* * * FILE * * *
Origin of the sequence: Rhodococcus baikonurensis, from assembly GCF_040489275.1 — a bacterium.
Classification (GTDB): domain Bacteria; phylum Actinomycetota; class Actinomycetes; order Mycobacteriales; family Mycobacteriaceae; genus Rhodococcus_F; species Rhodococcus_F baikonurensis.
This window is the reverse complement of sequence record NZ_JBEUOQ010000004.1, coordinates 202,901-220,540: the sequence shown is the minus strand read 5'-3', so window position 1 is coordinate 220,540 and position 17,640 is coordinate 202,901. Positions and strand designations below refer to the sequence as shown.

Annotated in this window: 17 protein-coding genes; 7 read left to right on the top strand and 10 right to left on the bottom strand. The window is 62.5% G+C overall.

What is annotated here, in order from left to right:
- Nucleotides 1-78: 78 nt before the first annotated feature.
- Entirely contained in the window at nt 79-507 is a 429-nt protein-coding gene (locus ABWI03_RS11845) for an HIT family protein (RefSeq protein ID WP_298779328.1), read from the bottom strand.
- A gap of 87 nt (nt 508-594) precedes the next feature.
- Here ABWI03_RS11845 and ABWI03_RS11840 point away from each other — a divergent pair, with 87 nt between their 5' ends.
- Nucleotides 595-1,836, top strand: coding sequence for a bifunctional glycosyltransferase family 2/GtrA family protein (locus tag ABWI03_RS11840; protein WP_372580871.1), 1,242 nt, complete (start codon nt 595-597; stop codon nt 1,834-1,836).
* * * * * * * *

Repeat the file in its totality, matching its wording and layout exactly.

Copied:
Origin of the sequence: Rhodococcus baikonurensis, from assembly GCF_040489275.1 — a bacterium.
Classification (GTDB): domain Bacteria; phylum Actinomycetota; class Actinomycetes; order Mycobacteriales; family Mycobacteriaceae; genus Rhodococcus_F; species Rhodococcus_F baikonurensis.
This window is the reverse complement of sequence record NZ_JBEUOQ010000004.1, coordinates 202,901-220,540: the sequence shown is the minus strand read 5'-3', so window position 1 is coordinate 220,540 and position 17,640 is coordinate 202,901. Positions and strand designations below refer to the sequence as shown.

Annotated in this window: 17 protein-coding genes; 7 read left to right on the top strand and 10 right to left on the bottom strand. The window is 62.5% G+C overall.

What is annotated here, in order from left to right:
- Nucleotides 1-78: 78 nt before the first annotated feature.
- Entirely contained in the window at nt 79-507 is a 429-nt protein-coding gene (locus ABWI03_RS11845) for an HIT family protein (RefSeq protein ID WP_298779328.1), read from the bottom strand.
- A gap of 87 nt (nt 508-594) precedes the next feature.
- Here ABWI03_RS11845 and ABWI03_RS11840 point away from each other — a divergent pair, with 87 nt between their 5' ends.
- Nucleotides 595-1,836, top strand: coding sequence for a bifunctional glycosyltransferase family 2/GtrA family protein (locus tag ABWI03_RS11840; protein WP_372580871.1), 1,242 nt, complete (start codon nt 595-597; stop codon nt 1,834-1,836).